Open Records Fixes Top TAB’s Newsroom Legislative Agenda for 2019 Sessionposted on 1.07.2019
- Make or Break Year for Texas Public Information Act
Lawmakers gathered Tuesday in Austin for the start of the 86th Texas Legislature. As they begin the 140-day legislative session, TAB’s top newsroom legislative priority is clear, restore the state’s Open Government laws to ensure Texans know how their tax dollars are being spent.
Sound familiar? It should as the issue represents unfinished business from the 2017 session when the Texas House failed to take up legislation approved by the Senate to restore the Texas Public Information Act which has been rendered nearly moot by two 2015 disastrous Texas Supreme Court rulings. The court decisions have made it nearly impossible for journalists and other members of the public to get access to final contracts and other documents crucial to holding public officials accountable for how they spend tax dollars and develop public policy.
In the past year, TAB and other members of the Texas Sunshine Coalition have been laying the groundwork for the session with the goal of passing measures to mitigate the effects of the Boeing v. Paxton and Greater Houston Partnership v. Paxton court decisions. The coalition also includes the Texas Press Association and the Freedom of Information Foundation of Texas, as well as a diverse group of organizations ranging from the American Civil Liberties Union to the far-right Texas Public Policy Foundation.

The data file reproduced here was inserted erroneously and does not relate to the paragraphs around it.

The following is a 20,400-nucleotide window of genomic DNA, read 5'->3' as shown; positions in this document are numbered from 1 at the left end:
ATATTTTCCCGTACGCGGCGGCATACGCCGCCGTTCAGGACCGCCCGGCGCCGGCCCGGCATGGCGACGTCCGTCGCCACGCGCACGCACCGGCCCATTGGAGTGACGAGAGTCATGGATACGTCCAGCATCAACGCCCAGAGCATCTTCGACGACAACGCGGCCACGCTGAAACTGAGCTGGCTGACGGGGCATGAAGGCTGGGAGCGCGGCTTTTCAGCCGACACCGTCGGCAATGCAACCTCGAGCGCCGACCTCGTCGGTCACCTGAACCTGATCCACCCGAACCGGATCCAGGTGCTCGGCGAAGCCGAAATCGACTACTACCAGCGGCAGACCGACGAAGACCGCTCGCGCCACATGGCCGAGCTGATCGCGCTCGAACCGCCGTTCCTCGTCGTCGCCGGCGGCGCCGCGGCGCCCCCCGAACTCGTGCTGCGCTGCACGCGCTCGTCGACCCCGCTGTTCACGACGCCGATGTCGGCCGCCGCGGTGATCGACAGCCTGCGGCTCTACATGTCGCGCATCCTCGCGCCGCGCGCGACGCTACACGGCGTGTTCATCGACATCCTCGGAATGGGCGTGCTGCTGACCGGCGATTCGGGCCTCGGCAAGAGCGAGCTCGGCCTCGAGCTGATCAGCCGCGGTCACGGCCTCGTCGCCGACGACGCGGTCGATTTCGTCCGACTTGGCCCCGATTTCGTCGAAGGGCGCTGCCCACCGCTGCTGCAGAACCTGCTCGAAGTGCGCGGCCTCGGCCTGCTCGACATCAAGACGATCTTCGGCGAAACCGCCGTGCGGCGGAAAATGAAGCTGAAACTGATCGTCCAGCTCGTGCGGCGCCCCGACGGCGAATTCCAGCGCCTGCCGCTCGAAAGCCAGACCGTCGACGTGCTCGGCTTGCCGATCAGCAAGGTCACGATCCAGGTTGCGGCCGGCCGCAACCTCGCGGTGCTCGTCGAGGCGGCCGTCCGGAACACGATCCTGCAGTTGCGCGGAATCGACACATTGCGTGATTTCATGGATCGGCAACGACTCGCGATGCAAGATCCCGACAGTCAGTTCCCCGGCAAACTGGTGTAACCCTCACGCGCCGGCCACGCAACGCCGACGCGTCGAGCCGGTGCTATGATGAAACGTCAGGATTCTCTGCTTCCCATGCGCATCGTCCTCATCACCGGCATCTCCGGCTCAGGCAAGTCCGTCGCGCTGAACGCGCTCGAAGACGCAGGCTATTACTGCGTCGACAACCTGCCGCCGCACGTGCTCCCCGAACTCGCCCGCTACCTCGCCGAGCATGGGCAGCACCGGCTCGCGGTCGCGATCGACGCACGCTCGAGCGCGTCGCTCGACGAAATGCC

State Sen. Kirk Watson, D-Austin, and state Rep. Giovani Capriglione, R-Southlake, will file legislation soon meant to address the Boeing and GHP court decisions. Watson and Capriglione carried similar legislation in 2017.
Two other legislative concerns are carryovers from the 2017 session. A 2015 Third Court of Appeals decision, Paxton v. City of Dallas, extended a common-law right of privacy to dates of birth of all Texans. As a result of the court’s decision, many Texas police departments are redacting DOBs from the “basic information” that must be released when an individual is arrested or charged, thereby creating liability issues for crime reporting. But it’s not just crime reporting that’s affected.
Journalists use DOBs to differentiate between two individuals with the same or similar names in order to be accurate. At a minimum, the Legislature should clarify that DOBs of candidates for public office and those of individuals arrested or charged with a crime should be public.
An existing 2013 law is also in need of an update. The measure essentially codifed what the Texas A.G.'s office had been ruling for many years – public business, even if it is conducted on private electronic devices or in private email accounts, is public record. Some public officials, however, are refusing to provide these materials to the governmental body to satisfy the requests for that information.